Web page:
GDP flat on the month in August. GDP advances 0.7% in the three months to August
Manufacturing production falls 0.2%, posting the second month of decline
Industrial output rises 0.2% on the month
Construction output falls 0.7%
Economic growth in the United Kingdom was seen picking up the pace in the summer months. The gains came as they were aided by a stronger retail sales report and an improved homebuilding activity. The response was due to the warmer than usual weather pattern which helped the economy to chug along.
The UK's Office for National Statistics said on Wednesday last week that the economic output in the three months to August was 0.7% higher compared to the previous period. On an annualized basis, the UK's gross domestic product was seen rising 2.8%.
On a month over month basis, the GDP was flat, missing estimates of a 0.1% increase.
The ONS said that it now raises its estimates for growth in the three months to July to 0.7% from 0.6%. The UK's economy was seen rising at the fastest pace since February 2017. Growth had initially slowed, especially in the first quarter. The UK's economy was on the brink of dipping into a recession. This also led the Bank of England officials to postpone the proposed rate hike in May to August.
Despite the upbeat figure, there were signs that the UK's economy was losing its momentum toward the end of the period. Output was seen to have been flat in August compared to the month before.
Still, the economy was seen to have been progressing since the sluggish start at the beginning of this year.
Ron Kent-Smith, a statistician with the UK's Office for National Statistics, said that the UK economy rebounded strongly after a weak spring. Retail sales including food and drink production and homebuilding activity were seen to be performing particularly well.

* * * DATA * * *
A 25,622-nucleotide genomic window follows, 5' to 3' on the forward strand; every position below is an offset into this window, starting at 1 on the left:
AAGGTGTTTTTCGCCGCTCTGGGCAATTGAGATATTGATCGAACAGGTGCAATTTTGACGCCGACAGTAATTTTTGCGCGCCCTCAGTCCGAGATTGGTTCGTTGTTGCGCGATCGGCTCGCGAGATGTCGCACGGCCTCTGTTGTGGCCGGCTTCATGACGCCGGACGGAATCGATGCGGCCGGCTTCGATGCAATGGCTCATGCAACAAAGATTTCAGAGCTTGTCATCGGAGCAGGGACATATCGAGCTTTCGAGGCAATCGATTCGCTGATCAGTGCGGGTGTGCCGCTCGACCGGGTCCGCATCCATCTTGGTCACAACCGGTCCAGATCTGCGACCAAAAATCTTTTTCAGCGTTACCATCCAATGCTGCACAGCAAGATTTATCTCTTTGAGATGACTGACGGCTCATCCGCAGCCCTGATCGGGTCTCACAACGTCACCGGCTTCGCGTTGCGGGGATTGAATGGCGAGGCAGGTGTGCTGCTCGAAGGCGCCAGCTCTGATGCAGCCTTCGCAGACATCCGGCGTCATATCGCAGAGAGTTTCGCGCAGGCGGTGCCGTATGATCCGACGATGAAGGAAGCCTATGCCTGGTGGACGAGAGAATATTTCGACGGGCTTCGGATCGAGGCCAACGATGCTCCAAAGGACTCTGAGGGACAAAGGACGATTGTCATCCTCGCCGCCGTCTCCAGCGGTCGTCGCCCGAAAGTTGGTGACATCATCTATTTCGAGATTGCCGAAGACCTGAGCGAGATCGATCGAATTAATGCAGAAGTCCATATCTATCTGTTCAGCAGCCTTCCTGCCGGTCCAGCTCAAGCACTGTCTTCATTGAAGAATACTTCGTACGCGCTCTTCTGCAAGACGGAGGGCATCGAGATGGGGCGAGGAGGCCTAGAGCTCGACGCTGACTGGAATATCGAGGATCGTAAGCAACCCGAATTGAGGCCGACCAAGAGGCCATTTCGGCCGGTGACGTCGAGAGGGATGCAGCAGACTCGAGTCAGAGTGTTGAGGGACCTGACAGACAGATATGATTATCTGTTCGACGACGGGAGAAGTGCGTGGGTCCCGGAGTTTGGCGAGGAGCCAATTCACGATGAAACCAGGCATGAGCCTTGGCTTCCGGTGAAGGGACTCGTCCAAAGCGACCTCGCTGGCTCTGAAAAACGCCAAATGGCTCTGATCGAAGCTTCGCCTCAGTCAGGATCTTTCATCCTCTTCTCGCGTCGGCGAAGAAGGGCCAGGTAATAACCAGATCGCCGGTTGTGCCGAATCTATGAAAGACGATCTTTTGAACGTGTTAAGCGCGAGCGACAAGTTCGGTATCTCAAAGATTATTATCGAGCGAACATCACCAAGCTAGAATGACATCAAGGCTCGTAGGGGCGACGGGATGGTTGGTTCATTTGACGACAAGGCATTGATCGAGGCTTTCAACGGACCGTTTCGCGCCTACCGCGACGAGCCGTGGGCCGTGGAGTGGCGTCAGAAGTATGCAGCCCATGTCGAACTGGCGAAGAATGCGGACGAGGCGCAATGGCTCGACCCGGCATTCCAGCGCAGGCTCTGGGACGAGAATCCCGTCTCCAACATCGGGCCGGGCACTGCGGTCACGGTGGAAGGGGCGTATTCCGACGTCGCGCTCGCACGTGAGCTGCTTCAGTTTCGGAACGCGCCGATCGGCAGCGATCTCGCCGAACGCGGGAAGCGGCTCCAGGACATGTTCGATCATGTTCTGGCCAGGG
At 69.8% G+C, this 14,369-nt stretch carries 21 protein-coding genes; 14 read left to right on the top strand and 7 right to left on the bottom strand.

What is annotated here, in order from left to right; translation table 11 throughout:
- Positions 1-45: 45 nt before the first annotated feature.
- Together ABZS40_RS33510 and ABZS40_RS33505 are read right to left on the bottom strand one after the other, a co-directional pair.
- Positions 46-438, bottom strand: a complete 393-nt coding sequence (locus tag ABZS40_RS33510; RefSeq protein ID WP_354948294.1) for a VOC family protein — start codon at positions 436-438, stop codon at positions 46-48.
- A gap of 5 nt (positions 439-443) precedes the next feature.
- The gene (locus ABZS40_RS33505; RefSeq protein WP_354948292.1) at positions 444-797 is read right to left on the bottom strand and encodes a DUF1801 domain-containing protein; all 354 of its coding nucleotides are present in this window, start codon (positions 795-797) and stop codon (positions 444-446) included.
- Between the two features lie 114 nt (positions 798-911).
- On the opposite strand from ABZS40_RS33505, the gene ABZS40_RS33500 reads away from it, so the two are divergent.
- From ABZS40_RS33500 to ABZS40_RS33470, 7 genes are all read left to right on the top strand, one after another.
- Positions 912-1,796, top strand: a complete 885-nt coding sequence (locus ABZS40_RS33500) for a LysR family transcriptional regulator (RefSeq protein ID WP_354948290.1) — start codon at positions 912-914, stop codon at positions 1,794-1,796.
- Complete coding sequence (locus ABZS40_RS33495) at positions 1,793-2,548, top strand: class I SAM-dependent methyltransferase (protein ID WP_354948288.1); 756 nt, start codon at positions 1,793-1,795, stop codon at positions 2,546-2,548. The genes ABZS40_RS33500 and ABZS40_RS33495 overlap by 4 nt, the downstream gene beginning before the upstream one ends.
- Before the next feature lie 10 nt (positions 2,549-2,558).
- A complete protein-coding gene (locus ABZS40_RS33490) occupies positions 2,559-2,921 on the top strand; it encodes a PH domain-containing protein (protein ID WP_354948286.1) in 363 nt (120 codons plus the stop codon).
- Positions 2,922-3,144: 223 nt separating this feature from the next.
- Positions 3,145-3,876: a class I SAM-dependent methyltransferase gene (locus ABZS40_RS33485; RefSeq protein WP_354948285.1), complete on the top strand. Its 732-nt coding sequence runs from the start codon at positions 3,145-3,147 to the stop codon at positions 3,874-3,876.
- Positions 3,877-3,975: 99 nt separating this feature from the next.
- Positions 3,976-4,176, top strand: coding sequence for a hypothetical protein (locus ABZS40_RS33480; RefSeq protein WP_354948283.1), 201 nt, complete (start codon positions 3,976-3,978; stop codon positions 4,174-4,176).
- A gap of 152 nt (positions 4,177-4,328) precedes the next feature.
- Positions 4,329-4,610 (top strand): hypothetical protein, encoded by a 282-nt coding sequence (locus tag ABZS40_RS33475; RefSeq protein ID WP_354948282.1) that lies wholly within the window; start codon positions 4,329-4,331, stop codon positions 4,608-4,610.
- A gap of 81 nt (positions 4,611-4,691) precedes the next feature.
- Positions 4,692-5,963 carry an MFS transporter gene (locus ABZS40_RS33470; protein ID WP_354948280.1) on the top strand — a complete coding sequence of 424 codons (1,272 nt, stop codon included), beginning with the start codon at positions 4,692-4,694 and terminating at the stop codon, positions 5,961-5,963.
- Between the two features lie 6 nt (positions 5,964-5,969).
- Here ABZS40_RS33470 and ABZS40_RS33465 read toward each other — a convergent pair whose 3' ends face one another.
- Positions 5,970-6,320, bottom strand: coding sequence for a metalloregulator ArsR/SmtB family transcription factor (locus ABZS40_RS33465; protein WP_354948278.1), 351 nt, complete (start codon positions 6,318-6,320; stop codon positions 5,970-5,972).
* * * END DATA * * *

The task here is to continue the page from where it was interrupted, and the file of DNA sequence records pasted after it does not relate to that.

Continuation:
The Bank of England has hiked interest rates twice so far since November 2017. However, economists expect to see limited rate hikes in the coming years. This is expected in the backdrop of the Brexit negotiations and the current pace of growth.
At the time of writing, the UK's GDP growth rate is one of the lowest among the G7 economies. The Bank of England officials, however, said that monetary policy would be affected with the way the UK negotiates its Brexit deal. The United Kingdom is expected to start its exit process from March 2019. So far, no concrete agreement has been proposed.
Data last week also showed that the UK's trade deficit with the rest of the world widened. This means that the UK imported more goods and services than its exports with its global trading partners.
Official data from the ONS showed that the goods trade deficit increased to 11.2 billion GBP. This was higher compared to July's trade deficit of 10.4 billion GBP.
In the three months to August, the trade deficit was however seen to have slightly narrowed as goods deficit declined and there was a surplus in the services sector.
Despite the figures, the UK's economy continued to show uncertainty with weak patches.
Manufacturing production data released showed that output was 0.2% lower in August compared to July. This was a second straight month of decline. Output in some sectors such as mining and quarrying and oil and gas sectors rose in August.
Industrial production, on the whole, rose 0.2% on the month. In the three months to August, industrial production advanced 0.7%. Construction output fell 0.7% on the month. This was bigger than the estimated declines of 0.4%. The month before, construction output advanced 0.5%.
The construction sector continues to remain uncertain with patches of decent and weak growth.